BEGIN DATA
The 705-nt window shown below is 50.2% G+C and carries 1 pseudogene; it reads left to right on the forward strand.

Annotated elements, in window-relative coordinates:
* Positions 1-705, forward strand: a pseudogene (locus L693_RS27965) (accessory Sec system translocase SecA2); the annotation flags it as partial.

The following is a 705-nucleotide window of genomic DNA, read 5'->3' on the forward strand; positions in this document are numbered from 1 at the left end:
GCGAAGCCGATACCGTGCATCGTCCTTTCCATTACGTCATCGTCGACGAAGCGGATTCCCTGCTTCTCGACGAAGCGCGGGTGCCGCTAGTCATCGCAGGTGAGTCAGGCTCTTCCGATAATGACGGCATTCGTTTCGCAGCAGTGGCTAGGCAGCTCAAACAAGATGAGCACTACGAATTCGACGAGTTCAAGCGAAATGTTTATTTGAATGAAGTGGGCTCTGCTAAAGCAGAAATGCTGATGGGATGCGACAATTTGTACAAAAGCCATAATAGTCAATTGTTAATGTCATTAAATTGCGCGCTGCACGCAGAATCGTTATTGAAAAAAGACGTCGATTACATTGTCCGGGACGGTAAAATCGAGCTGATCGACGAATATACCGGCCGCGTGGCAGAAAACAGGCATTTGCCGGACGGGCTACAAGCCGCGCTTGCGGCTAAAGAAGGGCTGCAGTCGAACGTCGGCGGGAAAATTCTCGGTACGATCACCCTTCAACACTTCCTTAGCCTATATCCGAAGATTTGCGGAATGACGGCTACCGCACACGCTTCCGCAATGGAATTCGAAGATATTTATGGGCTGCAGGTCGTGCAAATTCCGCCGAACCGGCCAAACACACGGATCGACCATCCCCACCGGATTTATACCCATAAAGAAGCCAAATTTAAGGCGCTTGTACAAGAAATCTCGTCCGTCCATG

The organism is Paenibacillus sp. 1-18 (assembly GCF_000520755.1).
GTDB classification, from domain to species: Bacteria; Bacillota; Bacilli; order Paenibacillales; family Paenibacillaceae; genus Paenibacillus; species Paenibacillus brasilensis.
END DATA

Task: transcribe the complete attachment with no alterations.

The 705-nt window shown below is 50.2% G+C and carries 1 pseudogene; it reads left to right on the forward strand.

Annotated elements, in window-relative coordinates:
* Positions 1-705, forward strand: a pseudogene (locus L693_RS27965) (accessory Sec system translocase SecA2); the annotation flags it as partial.

The following is a 705-nucleotide window of genomic DNA, read 5'->3' on the forward strand; positions in this document are numbered from 1 at the left end:
GCGAAGCCGATACCGTGCATCGTCCTTTCCATTACGTCATCGTCGACGAAGCGGATTCCCTGCTTCTCGACGAAGCGCGGGTGCCGCTAGTCATCGCAGGTGAGTCAGGCTCTTCCGATAATGACGGCATTCGTTTCGCAGCAGTGGCTAGGCAGCTCAAACAAGATGAGCACTACGAATTCGACGAGTTCAAGCGAAATGTTTATTTGAATGAAGTGGGCTCTGCTAAAGCAGAAATGCTGATGGGATGCGACAATTTGTACAAAAGCCATAATAGTCAATTGTTAATGTCATTAAATTGCGCGCTGCACGCAGAATCGTTATTGAAAAAAGACGTCGATTACATTGTCCGGGACGGTAAAATCGAGCTGATCGACGAATATACCGGCCGCGTGGCAGAAAACAGGCATTTGCCGGACGGGCTACAAGCCGCGCTTGCGGCTAAAGAAGGGCTGCAGTCGAACGTCGGCGGGAAAATTCTCGGTACGATCACCCTTCAACACTTCCTTAGCCTATATCCGAAGATTTGCGGAATGACGGCTACCGCACACGCTTCCGCAATGGAATTCGAAGATATTTATGGGCTGCAGGTCGTGCAAATTCCGCCGAACCGGCCAAACACACGGATCGACCATCCCCACCGGATTTATACCCATAAAGAAGCCAAATTTAAGGCGCTTGTACAAGAAATCTCGTCCGTCCATG

The organism is Paenibacillus sp. 1-18 (assembly GCF_000520755.1).
GTDB classification, from domain to species: Bacteria; Bacillota; Bacilli; order Paenibacillales; family Paenibacillaceae; genus Paenibacillus; species Paenibacillus brasilensis.